Manchester and Birmingham are parallel in many ways. Both maintain to be the second city, both are former industrial, now post-industrial capitals of their respective regions, both centres for railways and canals. I know Manchester very well, but hardly know Birmingham at all.

Second City? So what?
So which one is the second city? Personally I couldn't care less about second city status, who wants to be second? Birmingham and Manchester are similar but unique in their own way and different to London. Judgements tend to be subjective: Maybe this city has more five star restaurants and coffee bars, Lamborghini dealerships, and construction sites than that city, therefore this city is the second city. So what?

I once had a heated discussion in Saudi Arabia with a colleague from near Birmingham - my good friend EFL teacher Steve Singleton, husband of Christabel. He was adamant that Birmingham is the second city, and wouldn't accept my diplomatic, middle of the road view that both have a similar status, it's impossible to say which is second, and in any case, it's irrelevant.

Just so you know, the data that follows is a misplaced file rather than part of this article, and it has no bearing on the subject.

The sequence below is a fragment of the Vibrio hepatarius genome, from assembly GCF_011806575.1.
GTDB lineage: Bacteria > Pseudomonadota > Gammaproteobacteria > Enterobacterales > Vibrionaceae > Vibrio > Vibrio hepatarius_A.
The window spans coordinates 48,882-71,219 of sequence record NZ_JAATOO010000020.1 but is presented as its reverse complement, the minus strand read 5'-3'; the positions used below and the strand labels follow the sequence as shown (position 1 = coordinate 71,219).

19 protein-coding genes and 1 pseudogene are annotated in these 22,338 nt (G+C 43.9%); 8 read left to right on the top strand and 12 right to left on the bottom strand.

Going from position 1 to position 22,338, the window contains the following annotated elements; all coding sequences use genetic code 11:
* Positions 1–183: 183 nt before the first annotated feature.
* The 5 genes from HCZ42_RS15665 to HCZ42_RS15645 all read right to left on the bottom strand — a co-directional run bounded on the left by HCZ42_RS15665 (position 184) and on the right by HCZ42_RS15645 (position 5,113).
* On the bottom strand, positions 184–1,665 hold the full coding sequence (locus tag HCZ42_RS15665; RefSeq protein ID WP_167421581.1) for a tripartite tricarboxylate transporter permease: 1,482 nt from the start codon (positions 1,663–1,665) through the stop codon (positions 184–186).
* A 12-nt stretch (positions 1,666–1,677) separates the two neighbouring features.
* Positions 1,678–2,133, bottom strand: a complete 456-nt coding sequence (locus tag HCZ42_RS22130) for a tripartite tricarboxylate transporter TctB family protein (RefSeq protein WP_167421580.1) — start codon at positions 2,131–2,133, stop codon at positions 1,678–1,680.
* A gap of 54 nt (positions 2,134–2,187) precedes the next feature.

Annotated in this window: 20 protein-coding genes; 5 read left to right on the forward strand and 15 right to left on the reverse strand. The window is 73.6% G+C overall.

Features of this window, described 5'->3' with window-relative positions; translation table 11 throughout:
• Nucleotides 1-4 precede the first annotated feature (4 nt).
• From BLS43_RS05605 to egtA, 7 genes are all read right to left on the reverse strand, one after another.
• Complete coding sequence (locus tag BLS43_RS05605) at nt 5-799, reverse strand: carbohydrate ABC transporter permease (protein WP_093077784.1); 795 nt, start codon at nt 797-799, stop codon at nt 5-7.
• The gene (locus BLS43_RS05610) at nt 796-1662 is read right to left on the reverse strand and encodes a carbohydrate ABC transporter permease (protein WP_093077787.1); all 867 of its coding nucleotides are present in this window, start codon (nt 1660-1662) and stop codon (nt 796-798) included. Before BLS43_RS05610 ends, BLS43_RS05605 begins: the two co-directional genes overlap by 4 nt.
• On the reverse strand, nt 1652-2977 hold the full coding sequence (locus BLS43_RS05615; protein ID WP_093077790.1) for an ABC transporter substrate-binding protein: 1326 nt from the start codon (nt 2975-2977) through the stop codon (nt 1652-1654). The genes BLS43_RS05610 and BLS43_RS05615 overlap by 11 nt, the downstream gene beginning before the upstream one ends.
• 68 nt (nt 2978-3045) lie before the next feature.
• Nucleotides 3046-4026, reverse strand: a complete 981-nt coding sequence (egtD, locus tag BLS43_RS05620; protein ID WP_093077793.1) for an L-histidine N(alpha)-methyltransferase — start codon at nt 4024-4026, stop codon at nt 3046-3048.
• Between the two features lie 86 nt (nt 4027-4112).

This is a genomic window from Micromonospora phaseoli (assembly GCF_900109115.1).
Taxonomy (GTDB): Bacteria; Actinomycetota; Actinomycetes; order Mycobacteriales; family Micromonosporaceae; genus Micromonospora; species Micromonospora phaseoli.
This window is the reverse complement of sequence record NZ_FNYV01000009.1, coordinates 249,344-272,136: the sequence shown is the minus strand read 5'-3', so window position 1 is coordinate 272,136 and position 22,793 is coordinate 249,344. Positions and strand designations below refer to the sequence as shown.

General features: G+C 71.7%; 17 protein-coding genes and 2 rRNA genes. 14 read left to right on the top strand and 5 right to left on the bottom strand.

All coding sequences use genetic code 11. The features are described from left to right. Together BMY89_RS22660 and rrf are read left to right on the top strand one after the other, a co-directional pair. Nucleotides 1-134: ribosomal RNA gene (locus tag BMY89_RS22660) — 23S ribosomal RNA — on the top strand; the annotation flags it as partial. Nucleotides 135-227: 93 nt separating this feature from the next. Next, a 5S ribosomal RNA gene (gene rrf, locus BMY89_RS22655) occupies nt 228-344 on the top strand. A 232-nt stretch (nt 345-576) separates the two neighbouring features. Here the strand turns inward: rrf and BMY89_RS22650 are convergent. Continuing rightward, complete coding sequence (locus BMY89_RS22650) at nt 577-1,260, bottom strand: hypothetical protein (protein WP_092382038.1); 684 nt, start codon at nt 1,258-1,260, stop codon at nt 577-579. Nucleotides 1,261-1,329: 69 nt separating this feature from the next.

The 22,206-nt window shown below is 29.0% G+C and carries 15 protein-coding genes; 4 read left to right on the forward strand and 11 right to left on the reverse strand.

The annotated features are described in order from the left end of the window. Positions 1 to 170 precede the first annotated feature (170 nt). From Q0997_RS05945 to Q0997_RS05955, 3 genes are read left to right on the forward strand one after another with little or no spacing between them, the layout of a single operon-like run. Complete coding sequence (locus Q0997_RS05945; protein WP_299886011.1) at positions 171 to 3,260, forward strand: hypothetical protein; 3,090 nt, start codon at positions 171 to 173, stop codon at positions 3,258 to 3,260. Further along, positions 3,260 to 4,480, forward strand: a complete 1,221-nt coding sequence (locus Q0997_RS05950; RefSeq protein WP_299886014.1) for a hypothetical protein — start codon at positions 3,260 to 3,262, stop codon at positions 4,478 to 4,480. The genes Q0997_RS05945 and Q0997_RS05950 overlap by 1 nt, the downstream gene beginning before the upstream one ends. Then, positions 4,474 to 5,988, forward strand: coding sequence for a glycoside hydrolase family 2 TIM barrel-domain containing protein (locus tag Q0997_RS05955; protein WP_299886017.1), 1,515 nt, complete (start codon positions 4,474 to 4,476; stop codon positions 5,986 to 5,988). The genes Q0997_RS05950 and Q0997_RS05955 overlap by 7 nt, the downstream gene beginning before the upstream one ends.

And in one vitally important respect he is perfectly correct. The City of Birmingham municipal area has over 1 million people, compared to only 450,000 or so within the City of Manchester. It's true, the surrounding conurbations of both cities - Greater Manchester and the West Midlands - are each in the region of 3 million, but until Manchester addresses the problem of its under-sized municipal authority and creates a larger city authority, like Birmingham did many years ago, then the second city of England, indeed the second city of the UK, by population and land area, is, without a shadow of a doubt: Birmingham.

I hope to visit Birmingham again soon and expand my still very small Birmingham photo portfolio. I'm keen to make contact with knowledgeable people in Birmingham who can maybe discuss some of the issues, show me round and provide information on the photos I've taken. If you're interested, please contact.

Written by Aidan O'Rourke
Posted/Updated 2007-02-22